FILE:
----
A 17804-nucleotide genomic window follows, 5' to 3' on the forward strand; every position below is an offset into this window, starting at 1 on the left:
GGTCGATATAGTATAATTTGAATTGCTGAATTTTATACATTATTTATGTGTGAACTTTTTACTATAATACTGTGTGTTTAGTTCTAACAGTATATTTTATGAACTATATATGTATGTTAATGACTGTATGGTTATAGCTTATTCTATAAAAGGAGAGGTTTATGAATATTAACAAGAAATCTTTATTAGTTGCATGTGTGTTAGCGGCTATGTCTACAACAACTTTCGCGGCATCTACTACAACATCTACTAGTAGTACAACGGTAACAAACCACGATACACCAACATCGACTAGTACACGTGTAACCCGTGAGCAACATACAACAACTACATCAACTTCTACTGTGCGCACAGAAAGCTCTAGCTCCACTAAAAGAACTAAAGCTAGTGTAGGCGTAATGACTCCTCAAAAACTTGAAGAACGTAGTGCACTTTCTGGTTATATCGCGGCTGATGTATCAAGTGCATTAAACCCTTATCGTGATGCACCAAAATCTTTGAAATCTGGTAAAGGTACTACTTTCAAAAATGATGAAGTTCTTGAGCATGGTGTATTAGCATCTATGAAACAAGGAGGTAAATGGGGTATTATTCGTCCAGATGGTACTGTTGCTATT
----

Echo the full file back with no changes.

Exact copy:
A 17804-nucleotide genomic window follows, 5' to 3' on the forward strand; every position below is an offset into this window, starting at 1 on the left:
GGTCGATATAGTATAATTTGAATTGCTGAATTTTATACATTATTTATGTGTGAACTTTTTACTATAATACTGTGTGTTTAGTTCTAACAGTATATTTTATGAACTATATATGTATGTTAATGACTGTATGGTTATAGCTTATTCTATAAAAGGAGAGGTTTATGAATATTAACAAGAAATCTTTATTAGTTGCATGTGTGTTAGCGGCTATGTCTACAACAACTTTCGCGGCATCTACTACAACATCTACTAGTAGTACAACGGTAACAAACCACGATACACCAACATCGACTAGTACACGTGTAACCCGTGAGCAACATACAACAACTACATCAACTTCTACTGTGCGCACAGAAAGCTCTAGCTCCACTAAAAGAACTAAAGCTAGTGTAGGCGTAATGACTCCTCAAAAACTTGAAGAACGTAGTGCACTTTCTGGTTATATCGCGGCTGATGTATCAAGTGCATTAAACCCTTATCGTGATGCACCAAAATCTTTGAAATCTGGTAAAGGTACTACTTTCAAAAATGATGAAGTTCTTGAGCATGGTGTATTAGCATCTATGAAACAAGGAGGTAAATGGGGTATTATTCGTCCAGATGGTACTGTTGCTATT